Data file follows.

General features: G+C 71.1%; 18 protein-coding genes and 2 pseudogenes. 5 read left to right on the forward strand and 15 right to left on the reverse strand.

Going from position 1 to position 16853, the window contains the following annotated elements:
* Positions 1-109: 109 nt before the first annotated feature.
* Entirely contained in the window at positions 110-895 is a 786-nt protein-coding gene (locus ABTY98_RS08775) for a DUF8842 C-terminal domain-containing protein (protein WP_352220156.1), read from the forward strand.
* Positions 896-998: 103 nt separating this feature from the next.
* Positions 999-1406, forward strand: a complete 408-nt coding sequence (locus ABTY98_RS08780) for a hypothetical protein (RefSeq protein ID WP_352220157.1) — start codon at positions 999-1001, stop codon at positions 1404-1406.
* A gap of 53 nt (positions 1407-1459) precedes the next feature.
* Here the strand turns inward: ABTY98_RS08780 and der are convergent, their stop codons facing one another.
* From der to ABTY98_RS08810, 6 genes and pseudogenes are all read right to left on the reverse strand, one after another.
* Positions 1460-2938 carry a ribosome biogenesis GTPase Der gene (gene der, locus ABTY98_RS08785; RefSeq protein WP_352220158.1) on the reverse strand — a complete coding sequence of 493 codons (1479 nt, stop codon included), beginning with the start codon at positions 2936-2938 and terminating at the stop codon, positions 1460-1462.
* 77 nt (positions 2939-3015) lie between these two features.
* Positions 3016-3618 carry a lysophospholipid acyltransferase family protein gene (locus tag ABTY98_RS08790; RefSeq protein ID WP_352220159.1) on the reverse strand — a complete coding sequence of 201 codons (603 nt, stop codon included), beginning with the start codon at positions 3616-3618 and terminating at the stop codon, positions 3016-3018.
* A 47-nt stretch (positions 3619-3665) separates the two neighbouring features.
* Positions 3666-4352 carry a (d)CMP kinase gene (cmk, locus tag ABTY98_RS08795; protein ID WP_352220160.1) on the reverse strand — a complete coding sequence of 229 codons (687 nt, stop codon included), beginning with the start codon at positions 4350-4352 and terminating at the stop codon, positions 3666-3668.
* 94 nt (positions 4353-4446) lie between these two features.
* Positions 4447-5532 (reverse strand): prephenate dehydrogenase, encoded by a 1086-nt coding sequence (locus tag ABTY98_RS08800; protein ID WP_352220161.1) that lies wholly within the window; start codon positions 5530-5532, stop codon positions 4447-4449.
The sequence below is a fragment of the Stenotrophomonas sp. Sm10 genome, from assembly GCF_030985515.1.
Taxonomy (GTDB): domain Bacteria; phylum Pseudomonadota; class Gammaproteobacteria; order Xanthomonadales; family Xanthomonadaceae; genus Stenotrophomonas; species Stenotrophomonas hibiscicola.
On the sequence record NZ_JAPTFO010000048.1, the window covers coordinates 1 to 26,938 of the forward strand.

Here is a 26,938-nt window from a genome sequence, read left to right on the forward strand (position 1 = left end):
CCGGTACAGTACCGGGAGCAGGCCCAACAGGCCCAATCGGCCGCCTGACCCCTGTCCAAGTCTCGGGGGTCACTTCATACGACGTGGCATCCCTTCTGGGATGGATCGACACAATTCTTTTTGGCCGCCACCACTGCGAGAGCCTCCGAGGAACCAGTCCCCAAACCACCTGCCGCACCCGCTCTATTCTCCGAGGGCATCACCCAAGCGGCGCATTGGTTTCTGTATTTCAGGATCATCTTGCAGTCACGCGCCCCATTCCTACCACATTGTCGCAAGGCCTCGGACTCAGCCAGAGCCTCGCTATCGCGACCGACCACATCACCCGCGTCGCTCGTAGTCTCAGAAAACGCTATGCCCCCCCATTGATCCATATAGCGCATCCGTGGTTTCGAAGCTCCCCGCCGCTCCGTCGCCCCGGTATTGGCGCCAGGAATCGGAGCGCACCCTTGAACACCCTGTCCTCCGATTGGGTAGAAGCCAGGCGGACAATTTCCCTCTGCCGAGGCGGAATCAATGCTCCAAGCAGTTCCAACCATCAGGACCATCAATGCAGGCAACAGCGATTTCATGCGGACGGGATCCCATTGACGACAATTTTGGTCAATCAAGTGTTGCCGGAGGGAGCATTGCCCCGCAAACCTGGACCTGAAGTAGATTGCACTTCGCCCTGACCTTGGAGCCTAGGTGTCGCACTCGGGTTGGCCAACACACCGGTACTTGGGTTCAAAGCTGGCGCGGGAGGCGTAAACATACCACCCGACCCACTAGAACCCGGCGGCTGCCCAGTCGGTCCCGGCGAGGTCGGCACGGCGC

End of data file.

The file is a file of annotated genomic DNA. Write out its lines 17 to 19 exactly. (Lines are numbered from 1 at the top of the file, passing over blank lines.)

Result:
The sequence below is a fragment of the Stenotrophomonas sp. Sm10 genome, from assembly GCF_030985515.1.
Taxonomy (GTDB): domain Bacteria; phylum Pseudomonadota; class Gammaproteobacteria; order Xanthomonadales; family Xanthomonadaceae; genus Stenotrophomonas; species Stenotrophomonas hibiscicola.
On the sequence record NZ_JAPTFO010000048.1, the window covers coordinates 1 to 26,938 of the forward strand.